|Dean Skelos||Republican||June 8, 2009||June 15, 2009||Skelos was chosen Majority Leader, and Pedro Espada Jr. Temporary President/Acting Lieutenant Governor.|
|Dean Skelos/Malcolm Smith||Disputed||June 15, 2009||July 9, 2009||Pedro Espada Jr. continued as Temporary President/Acting Lieutenant Governor, but after the return of Hiram Monserrate to the Democratic caucus, the Senate was tied, and both leaders claimed to be the Majority Leader during the 2009 New York State Senate leadership crisis.|
|Pedro Espada Jr.||Democratic||July 9, 2009||December 14, 2010||Malcolm Smith was Temporary President since July 9, 2009, and John L. Sampson was Chairman of the Democratic Conference. As sitting Majority Leader, Espada was indicted on six federal counts of embezzlement and theft on Dec. 14, 2010 and was stripped of his leadership position.|
|vacant||December 14, 2010||December 31, 2010||While the office of Majority Leader remained vacant, Malcolm Smith continued as Temporary President, and John L. Sampson as Chairman of the Democratic Conference.|
|Dean Skelos||Republican||January 1, 2011||December 31, 2012|
|Jeffrey Klein/Dean Skelos||Majority Coalition||January 1, 2013||December 31, 2014||The leaders of the Republican and the Independent Democratic conferences would have joint and equal authority over bills that the Senate takes up, committee assignments, appointments, and state budget negotiations. Senator Skelos and Senator Klein also take turns as temporary president of the Senate, a position defined in the State Constitution that is next in the gubernatorial line of succession after the lieutenant governor.|
|Dean Skelos||Republican||January 1, 2015||May 11, 2015||Republicans won back an outright majority in the State Senate. Resigned as Temporary President and Majority Leader on May 11, 2015, due to federal corruption charges.|
|John J. Flanagan||Republican||May 11, 2015||January 2, 2019|
|Andrea Stewart-Cousins||Democratic||January 9, 2019||present||Minority Leader 2013–2019. First woman to hold post.|
- Special elections for Lieutenant Governor were prohibited by a constitutional amendment after the death of Lt. Gov. Thomas W. Wallace and the subsequent special election of Joe R. Hanley. Lieutenant Governors may be elected now only "at the same time of election of a governor."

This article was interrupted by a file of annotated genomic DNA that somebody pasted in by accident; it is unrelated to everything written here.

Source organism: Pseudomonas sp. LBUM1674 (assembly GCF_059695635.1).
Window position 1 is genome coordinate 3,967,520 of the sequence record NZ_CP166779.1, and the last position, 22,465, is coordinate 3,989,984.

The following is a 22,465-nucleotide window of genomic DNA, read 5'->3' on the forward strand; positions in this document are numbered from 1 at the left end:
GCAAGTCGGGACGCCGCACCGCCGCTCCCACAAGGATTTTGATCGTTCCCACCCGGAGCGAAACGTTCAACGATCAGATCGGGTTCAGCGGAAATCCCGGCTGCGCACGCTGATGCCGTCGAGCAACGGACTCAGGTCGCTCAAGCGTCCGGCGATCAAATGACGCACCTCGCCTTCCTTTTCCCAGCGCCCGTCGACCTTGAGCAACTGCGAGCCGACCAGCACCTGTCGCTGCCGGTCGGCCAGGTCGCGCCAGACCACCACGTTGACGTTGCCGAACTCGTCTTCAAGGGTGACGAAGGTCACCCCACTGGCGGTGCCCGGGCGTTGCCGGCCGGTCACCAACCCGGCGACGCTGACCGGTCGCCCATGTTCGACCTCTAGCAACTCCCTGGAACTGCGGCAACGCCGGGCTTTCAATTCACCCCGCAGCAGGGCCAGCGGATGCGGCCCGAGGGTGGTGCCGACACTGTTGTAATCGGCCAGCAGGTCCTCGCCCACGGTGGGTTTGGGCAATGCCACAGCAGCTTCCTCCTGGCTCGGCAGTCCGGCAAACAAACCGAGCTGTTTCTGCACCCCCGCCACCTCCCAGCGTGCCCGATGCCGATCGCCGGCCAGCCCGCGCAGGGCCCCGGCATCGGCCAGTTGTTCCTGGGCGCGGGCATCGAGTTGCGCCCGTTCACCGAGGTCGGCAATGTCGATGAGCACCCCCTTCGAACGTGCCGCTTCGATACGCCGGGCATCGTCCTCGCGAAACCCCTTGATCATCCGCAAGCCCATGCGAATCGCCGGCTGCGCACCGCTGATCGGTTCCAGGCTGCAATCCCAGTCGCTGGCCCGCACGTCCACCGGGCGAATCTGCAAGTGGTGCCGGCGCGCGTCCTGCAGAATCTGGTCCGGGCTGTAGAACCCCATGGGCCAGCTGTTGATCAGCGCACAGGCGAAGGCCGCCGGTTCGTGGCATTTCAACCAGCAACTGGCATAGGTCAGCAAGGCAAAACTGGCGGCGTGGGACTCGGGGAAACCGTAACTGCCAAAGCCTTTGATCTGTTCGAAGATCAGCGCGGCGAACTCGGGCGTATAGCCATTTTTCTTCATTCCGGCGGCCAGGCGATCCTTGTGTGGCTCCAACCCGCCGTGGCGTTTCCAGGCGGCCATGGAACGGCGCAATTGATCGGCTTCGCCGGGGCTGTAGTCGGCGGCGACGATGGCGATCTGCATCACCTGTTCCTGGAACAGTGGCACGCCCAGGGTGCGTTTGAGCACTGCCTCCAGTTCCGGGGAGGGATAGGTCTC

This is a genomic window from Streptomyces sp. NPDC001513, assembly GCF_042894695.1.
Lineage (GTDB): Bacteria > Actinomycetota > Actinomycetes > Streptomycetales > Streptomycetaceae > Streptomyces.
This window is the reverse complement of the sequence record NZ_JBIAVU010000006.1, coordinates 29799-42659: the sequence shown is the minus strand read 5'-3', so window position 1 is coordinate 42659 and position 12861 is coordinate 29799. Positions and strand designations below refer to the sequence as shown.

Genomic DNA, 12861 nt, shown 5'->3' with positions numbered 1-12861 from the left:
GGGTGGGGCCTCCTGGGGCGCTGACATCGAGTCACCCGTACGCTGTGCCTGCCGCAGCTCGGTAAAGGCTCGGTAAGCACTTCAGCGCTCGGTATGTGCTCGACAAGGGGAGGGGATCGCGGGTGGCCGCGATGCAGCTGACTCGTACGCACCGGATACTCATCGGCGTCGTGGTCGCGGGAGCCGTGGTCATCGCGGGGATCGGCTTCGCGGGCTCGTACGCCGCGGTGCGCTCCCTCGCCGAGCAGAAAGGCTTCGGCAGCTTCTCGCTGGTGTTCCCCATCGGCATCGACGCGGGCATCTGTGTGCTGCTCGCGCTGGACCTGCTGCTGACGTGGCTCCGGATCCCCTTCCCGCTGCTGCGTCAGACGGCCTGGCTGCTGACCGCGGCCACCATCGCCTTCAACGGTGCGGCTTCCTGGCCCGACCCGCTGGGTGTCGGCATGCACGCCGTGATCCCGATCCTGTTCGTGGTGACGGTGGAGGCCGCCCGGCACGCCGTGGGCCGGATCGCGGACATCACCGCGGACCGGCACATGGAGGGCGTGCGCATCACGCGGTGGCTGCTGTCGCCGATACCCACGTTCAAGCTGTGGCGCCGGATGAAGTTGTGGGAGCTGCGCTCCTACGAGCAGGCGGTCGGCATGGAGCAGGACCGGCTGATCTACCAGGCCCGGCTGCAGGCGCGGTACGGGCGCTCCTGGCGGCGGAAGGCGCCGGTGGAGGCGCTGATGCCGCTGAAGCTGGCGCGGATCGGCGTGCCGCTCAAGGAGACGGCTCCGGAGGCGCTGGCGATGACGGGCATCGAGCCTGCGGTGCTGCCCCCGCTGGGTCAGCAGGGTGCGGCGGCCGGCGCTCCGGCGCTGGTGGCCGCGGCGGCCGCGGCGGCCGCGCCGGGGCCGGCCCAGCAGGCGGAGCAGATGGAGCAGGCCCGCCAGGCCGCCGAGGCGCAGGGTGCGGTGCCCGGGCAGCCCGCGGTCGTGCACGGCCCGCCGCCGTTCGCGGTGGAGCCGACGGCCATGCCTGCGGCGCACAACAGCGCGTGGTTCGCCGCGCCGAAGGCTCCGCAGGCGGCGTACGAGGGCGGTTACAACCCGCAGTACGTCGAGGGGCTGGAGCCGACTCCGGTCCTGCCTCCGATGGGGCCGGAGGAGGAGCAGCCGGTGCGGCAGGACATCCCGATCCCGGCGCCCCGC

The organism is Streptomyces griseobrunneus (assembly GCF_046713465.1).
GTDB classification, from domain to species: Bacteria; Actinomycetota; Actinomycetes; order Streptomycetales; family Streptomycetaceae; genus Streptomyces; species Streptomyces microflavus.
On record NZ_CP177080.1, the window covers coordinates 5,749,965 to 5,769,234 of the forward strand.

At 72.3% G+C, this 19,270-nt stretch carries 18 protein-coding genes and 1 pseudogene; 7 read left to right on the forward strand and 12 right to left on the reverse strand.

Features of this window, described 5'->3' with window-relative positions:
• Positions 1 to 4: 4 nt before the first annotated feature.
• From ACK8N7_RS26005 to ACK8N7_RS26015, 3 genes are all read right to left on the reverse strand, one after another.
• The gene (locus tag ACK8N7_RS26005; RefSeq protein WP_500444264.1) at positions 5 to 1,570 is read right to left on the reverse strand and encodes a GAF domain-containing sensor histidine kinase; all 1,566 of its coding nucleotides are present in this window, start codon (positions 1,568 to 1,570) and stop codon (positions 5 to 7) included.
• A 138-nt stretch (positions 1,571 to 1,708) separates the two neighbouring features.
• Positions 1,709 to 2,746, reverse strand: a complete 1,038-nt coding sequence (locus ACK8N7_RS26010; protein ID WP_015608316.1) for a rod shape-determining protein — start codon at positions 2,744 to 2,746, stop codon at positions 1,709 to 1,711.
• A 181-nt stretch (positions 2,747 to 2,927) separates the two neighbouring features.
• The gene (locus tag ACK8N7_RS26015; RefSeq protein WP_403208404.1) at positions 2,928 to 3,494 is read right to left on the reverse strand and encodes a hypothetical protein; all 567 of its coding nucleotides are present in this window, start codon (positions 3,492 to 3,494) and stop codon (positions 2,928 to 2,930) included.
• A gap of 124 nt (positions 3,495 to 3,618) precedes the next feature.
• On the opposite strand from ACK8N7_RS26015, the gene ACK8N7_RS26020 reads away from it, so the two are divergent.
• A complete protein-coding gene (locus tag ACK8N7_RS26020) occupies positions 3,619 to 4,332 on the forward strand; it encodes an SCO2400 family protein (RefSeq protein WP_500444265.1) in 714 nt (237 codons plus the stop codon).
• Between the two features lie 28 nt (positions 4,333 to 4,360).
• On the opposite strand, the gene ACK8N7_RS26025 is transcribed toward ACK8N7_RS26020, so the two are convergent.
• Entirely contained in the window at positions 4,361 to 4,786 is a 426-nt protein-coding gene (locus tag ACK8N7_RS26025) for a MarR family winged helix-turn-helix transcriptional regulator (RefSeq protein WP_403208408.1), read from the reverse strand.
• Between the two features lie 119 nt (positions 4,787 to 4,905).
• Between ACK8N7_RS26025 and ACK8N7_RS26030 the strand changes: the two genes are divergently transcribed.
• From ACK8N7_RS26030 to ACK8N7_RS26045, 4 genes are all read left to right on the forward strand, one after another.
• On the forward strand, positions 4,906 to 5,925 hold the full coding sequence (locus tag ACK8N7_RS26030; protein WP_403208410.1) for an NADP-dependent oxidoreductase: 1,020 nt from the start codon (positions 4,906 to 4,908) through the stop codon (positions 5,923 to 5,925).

- This election occurs in the middle of the gubernatorial term, in presidential-election years; regularly the members of the state legislature are elected.
- "Removal Vote Does Not Bar Sulzer From Holding Future Office - Four Acquittal Ballots - High Court Unanimously Finds Sulzer Not Guilty on Remaining Impeachment Counts - Cullen Swears Glynn In - New Governor, In Statement, Promises "Economical, Clean, Orderly" Government - Not To Be A Factionist - Assumes Responsibility for Policy, Since "It Shall Be My Policy" - Wagner Moves Up Also - Now Lieutenant Governor - Frawley or Murtaugh May Be Chosen Senate President Pro Tem" (PDF). New York Times. October 18, 1913. Retrieved 24 August 2016.
- "Issues Are Raised By Wallace Death - Legal and Political Questions Arise in Regard to Naming His Successor - May Not Fill the Place - Republicans Incline to Think It Will Not Be Necessary Until 1946". New York Times. July 18, 1943. p. 30. Retrieved 24 August 2016.
- Hakim, Danny; Peters, Jeremy W. (June 12, 1009). "Judge Gives State Senators Weekend to Negotiate". New York Times. Retrieved 24 August 2016.
- This happened when Joseph Bruno resigned on June 24, 2008, and Dean Skelos was chosen the new Majority Leader.
- This happened on January 7, 2009, when the newly elected Democratic majority chose Malcolm Smith.
- The senators elected in Nov. 1895 served an exceptional three-year term, see Constitution of 1894, Art. III, § 2
- Previous Presidents pro tempore (Raines, Cobb) had become Acting Lieutenant Governors while the State Senate was not in session. This time, with the State Senate in session, while Wagner as Acting Lt. Gov. became President of the State Senate, it was deemed necessary to elect another senator to the post of Majority Leader to lead the Democrats on the floor while Wagner presided. in NYT on January 7, 1914
- In 1965 and 1966, the senators served one-year terms. The senatorial districts were redistributed twice (in 1965 and 1966), and new elections were held for the entire State Senate in November 1965.